That Was The Year That Was
Yes, there are names and places that seem to outlast the march of time. Gilbert Garza runs things at Suze, just as he did when the decade was young. Fearing and Pyles still top the city's list of true celebrity chefs. In 2000 people flocked to Mi Cocina for inexplicably popular margaritas. And, of course, we were coming through the devastation of Y2K then. Today we're fast approaching 2012 doom.
So much has changed over the span, however, that the city would seem unfamiliar if our past selves suddenly made an appearance. For instance, ten years ago good pizza meant Louie's or Campisi's.
It seemed strange to me way be then. I'd grown up in college towns, traveled broadly, and discovered that almost every town of 15,000 or more supported at least one decent pizza joint--except for Dallas. Then Fireside Pies ushered in a local pizza revolution. Now the area has Grimaldi's, Campania, Coal Vines, Eno's...
Ten Years ago, Deep Ellum was a destination, home to the Green Room, Daddy Jack's, Sambuca and other hot spots. Oak Cliff was its antithesis, a brooding and dangerous Mogadishu-like hole, at least in dining terms (as defined by those who didn't realize what was already going on in the O.C.T.). These days, as Deep Ellum struggles, diners flock to Oak Cliff for seats at Bolsa, Smoke, Tillman's and other draws. Cru opened in Uptown round about 2000 as the first of the city's slick wine bars. Now it's the weathered veteran among names like Dali and Veritas. Back then Chilean sea bass was featured on every menu. Today it's tilapia--unfortunately.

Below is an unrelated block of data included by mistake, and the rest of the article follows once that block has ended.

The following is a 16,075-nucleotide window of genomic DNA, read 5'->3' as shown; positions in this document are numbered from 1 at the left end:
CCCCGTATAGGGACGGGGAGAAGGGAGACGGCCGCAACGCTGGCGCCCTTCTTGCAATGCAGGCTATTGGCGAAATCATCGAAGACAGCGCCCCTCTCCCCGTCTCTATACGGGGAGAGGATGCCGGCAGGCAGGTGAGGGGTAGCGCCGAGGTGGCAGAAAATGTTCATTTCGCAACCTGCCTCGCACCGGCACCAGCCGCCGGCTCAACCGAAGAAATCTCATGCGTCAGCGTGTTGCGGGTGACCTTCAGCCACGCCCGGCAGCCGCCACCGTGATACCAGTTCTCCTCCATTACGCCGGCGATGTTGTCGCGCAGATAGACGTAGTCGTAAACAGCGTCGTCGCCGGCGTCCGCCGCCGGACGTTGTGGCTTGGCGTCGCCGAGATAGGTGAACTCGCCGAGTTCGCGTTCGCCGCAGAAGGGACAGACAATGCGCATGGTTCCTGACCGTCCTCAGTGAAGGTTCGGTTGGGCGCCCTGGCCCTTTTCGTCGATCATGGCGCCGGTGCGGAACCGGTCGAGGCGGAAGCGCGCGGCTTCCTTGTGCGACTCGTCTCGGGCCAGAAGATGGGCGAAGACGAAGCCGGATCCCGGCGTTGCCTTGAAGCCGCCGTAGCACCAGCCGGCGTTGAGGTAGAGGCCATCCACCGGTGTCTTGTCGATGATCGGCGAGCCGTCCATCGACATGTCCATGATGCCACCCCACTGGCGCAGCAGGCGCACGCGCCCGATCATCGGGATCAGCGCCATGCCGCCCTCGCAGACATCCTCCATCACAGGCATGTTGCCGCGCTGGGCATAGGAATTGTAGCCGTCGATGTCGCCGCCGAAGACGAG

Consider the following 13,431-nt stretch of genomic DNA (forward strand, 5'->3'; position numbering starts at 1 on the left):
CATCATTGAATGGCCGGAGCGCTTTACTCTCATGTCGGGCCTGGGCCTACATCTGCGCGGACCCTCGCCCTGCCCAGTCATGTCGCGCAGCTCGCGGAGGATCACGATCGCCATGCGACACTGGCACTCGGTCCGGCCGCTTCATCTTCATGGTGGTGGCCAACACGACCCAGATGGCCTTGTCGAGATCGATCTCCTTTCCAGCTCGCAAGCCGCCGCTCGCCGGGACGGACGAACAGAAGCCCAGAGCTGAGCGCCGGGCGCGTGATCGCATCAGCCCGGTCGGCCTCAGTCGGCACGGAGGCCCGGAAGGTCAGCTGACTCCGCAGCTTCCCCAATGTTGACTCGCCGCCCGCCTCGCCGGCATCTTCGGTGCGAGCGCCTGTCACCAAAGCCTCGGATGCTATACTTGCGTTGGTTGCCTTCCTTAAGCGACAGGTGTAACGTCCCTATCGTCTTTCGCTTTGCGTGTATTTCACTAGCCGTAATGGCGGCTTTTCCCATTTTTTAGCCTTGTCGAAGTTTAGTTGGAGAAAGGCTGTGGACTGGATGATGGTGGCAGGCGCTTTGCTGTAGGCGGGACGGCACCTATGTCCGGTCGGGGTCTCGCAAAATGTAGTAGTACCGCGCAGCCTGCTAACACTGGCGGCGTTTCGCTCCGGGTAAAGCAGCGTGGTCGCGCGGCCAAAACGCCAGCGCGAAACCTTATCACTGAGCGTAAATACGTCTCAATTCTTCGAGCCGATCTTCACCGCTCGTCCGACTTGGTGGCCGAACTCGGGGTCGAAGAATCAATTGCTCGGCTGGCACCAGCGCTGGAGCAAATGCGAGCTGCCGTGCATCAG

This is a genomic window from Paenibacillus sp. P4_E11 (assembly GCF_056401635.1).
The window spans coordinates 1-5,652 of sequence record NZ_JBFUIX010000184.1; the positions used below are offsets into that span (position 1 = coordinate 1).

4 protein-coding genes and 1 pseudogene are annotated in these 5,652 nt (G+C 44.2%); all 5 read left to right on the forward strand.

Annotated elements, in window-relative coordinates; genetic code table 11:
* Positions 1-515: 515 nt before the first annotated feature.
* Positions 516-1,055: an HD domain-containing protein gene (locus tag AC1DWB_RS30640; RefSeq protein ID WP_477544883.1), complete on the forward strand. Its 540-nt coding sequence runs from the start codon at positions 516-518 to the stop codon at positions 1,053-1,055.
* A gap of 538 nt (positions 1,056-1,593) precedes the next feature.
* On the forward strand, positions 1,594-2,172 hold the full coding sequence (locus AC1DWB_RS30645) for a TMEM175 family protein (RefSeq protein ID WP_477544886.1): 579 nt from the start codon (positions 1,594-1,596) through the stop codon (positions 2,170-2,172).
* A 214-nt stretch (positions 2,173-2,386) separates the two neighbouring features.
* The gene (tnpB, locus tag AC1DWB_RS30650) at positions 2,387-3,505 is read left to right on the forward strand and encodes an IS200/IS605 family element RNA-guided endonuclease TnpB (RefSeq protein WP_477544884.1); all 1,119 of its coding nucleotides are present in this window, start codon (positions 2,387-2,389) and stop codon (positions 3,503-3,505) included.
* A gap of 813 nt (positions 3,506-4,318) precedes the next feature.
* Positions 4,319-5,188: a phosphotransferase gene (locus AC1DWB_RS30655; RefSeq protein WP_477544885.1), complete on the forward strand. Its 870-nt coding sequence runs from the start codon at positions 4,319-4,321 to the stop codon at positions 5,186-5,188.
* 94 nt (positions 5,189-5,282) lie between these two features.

At the start of the decade you could smoke--and the city was in the midst of a cigar craze. Now...well, all that is over.
Some of the names I remember from that era include Samba Room (where Villa-O now sits), Il Sole (in the same complex), the Green Room (vacant, awaiting its promise "comeback"), 2900 (about to become a Tex-Mex place), Paris Vendome (now Mi Cocina in West Village), Nikita (Social House) and Voltaire (a bank at the corner of Keller Springs and the Tollway).
But at the start of the decade, Sharon Hage was about to open York Street, starting a ripple that has now emerged as a minor local-seasonal trend. In 2000 this was a city of leased BMWs and $30,000 millionaires, fashionably draped. Nine plus years later, the hottest restaurants welcome those clad in jeans, stepping out of whatever American-made cars still exist. And it seems to me that service standards--so high back then--have slipped dramatically.
Yet it is still Dallas--a city with nothing to do but eat, drink and shop...and a good place, at that. I don't know...somehow the decade seems very short, in retrospect.